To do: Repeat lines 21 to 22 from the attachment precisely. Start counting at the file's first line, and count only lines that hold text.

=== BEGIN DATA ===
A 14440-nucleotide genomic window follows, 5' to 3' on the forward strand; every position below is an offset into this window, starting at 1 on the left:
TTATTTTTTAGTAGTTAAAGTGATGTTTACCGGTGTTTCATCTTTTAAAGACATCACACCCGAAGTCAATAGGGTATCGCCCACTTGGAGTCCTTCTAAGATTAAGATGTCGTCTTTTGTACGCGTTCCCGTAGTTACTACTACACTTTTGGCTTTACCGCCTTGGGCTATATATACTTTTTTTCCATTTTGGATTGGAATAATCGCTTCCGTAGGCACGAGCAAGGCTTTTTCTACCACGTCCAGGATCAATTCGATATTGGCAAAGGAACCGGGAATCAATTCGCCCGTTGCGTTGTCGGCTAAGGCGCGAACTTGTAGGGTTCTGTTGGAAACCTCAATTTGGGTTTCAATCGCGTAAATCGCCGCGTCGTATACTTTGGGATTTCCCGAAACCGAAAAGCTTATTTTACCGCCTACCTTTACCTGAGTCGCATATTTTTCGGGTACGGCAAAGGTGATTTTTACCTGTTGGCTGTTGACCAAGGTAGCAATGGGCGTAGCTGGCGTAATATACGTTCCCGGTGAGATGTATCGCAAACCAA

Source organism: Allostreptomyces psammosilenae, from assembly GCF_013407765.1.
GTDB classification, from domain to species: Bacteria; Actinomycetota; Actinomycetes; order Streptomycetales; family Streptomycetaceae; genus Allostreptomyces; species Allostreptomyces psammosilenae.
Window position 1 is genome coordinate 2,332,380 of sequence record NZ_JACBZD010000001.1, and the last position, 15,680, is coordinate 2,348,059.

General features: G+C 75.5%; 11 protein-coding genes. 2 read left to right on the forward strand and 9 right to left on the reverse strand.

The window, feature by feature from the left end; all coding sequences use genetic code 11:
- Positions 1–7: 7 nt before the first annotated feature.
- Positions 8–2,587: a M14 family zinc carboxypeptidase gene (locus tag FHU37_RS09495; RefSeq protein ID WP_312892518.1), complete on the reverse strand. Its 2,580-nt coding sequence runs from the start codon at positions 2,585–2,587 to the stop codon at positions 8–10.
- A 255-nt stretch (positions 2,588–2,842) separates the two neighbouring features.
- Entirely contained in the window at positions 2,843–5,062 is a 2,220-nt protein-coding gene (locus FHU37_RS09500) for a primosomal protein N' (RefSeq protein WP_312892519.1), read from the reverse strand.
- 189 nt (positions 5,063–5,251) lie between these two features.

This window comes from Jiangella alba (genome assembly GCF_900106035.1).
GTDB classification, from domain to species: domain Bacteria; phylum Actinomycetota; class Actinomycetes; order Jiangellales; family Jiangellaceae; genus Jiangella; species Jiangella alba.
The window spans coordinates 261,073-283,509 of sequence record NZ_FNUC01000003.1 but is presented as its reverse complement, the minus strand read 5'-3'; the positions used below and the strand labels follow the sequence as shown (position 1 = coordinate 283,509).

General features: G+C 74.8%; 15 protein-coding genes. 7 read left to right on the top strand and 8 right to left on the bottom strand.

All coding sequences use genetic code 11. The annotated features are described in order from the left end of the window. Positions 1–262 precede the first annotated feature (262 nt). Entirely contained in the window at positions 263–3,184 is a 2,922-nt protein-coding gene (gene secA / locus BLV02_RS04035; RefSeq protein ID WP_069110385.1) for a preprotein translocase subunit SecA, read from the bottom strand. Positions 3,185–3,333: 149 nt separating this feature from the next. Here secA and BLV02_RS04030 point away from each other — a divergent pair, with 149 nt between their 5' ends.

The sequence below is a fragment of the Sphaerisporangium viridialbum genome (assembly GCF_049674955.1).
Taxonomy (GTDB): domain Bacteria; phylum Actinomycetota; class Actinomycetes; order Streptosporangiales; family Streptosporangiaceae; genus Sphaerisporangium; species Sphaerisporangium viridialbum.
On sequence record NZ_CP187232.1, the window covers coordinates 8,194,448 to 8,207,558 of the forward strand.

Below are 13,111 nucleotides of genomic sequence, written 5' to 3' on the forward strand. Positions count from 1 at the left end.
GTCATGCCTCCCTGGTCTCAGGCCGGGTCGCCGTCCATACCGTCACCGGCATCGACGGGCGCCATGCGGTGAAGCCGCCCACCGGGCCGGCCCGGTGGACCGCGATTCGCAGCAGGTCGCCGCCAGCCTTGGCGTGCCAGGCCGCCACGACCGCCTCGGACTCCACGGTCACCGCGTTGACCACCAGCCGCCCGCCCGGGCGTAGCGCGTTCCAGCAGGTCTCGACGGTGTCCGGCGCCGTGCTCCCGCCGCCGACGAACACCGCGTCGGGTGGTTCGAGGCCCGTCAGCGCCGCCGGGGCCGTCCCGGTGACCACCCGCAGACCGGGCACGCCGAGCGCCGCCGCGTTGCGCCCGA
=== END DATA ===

Below are 13,111 nucleotides of genomic sequence, written 5' to 3' on the forward strand. Positions count from 1 at the left end.
GTCATGCCTCCCTGGTCTCAGGCCGGGTCGCCGTCCATACCGTCACCGGCATCGACGGGCGCCATGCGGTGAAGCCGCCCACCGGGCCGGCCCGGTGGACCGCGATTCGCAGCAGGTCGCCGCCAGCCTTGGCGTGCCAGGCCGCCACGACCGCCTCGGACTCCACGGTCACCGCGTTGACCACCAGCCGCCCGCCCGGGCGTAGCGCGTTCCAGCAGGTCTCGACGGTGTCCGGCGCCGTGCTCCCGCCGCCGACGAACACCGCGTCGGGTGGTTCGAGGCCCGTCAGCGCCGCCGGGGCCGTCCCGGTGACCACCCGCAGACCGGGCACGCCGAGCGCCGCCGCGTTGCGCCCGA